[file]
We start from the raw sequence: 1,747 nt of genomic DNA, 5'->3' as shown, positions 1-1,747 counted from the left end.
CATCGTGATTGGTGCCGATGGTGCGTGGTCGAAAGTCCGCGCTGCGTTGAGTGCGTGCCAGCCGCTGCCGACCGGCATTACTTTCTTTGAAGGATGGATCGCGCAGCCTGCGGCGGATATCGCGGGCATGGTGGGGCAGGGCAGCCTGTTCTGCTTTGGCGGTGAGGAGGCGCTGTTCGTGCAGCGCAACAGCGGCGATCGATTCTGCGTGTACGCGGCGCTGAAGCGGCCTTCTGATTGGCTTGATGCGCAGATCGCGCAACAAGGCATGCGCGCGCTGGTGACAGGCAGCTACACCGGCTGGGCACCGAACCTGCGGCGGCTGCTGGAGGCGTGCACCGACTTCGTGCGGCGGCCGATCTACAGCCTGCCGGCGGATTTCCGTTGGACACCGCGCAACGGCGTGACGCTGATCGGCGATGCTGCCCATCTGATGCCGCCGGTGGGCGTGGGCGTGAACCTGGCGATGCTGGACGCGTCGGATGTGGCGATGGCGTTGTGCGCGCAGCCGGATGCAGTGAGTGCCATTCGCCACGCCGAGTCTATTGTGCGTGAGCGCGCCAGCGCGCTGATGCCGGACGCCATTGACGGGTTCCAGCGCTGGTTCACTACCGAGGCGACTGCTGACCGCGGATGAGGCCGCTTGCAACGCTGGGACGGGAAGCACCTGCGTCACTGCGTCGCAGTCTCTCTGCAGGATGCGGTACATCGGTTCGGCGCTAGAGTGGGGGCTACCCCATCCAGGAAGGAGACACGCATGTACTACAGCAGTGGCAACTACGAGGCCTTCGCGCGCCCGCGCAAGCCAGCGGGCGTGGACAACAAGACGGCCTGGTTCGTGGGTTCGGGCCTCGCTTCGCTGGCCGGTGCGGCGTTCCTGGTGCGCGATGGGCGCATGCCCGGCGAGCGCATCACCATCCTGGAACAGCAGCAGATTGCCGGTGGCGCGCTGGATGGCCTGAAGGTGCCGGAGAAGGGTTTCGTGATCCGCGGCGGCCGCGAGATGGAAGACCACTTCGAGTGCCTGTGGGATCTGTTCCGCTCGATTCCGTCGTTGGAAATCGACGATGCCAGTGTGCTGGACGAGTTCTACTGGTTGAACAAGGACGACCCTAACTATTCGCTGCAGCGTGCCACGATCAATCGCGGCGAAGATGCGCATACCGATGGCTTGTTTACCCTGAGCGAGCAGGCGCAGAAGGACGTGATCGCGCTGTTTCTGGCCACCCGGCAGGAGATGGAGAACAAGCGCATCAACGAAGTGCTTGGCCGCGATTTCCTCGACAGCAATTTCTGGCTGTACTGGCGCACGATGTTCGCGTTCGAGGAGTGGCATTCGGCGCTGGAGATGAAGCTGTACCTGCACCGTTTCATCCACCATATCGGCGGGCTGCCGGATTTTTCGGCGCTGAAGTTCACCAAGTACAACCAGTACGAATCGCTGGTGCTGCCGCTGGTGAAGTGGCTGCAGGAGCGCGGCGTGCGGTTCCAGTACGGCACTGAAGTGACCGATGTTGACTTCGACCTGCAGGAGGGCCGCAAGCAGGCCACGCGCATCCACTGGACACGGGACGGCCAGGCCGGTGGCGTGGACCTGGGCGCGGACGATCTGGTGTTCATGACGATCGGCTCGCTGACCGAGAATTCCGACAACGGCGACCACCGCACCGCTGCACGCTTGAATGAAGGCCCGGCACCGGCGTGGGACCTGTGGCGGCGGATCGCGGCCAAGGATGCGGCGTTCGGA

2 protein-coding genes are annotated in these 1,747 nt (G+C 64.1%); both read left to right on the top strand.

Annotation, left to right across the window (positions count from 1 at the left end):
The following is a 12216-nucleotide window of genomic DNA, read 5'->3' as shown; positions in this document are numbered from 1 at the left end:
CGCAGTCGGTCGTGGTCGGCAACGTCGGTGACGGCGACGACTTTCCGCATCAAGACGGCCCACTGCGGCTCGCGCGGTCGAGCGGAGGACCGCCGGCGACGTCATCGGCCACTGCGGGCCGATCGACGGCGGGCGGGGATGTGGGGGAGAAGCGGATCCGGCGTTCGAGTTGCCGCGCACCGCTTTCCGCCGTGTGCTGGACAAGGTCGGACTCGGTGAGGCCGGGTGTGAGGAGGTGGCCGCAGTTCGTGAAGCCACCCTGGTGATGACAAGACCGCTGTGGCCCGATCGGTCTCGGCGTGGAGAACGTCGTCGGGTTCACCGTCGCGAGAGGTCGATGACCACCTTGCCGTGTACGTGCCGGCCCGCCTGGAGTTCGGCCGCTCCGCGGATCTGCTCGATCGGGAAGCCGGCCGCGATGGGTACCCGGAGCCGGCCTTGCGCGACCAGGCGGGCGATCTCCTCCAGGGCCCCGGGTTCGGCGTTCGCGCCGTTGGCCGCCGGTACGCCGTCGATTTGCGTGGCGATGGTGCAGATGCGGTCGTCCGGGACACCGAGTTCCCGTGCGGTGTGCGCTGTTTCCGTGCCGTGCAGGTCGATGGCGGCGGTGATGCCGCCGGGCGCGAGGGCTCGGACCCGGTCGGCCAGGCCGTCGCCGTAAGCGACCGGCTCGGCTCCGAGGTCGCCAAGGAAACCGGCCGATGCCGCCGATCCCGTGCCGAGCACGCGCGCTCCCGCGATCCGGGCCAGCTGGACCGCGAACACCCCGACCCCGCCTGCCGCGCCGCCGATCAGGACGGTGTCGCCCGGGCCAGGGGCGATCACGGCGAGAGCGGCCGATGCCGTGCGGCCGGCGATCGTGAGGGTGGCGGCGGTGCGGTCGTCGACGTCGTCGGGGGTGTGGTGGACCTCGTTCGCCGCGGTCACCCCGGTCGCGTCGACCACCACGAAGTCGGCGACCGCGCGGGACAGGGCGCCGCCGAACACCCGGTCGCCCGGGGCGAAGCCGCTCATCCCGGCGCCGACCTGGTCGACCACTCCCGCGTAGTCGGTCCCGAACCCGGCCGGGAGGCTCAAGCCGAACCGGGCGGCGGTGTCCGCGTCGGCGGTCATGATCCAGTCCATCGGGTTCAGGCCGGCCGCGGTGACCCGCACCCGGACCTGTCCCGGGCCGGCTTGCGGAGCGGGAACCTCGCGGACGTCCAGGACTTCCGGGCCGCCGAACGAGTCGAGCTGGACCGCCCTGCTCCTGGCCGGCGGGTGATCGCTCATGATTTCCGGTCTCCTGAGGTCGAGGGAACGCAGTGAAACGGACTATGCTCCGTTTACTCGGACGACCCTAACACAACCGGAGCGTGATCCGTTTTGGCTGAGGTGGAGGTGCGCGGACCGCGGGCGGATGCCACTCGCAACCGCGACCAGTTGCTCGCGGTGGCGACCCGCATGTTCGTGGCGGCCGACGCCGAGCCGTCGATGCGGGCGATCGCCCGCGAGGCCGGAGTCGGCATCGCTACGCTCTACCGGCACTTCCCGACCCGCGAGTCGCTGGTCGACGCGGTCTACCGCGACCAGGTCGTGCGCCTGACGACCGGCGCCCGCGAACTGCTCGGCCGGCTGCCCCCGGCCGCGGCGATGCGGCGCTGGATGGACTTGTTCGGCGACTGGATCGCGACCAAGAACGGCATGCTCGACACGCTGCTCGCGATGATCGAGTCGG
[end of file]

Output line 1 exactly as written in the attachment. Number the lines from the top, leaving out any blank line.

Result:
We start from the raw sequence: 1,747 nt of genomic DNA, 5'->3' as shown, positions 1-1,747 counted from the left end.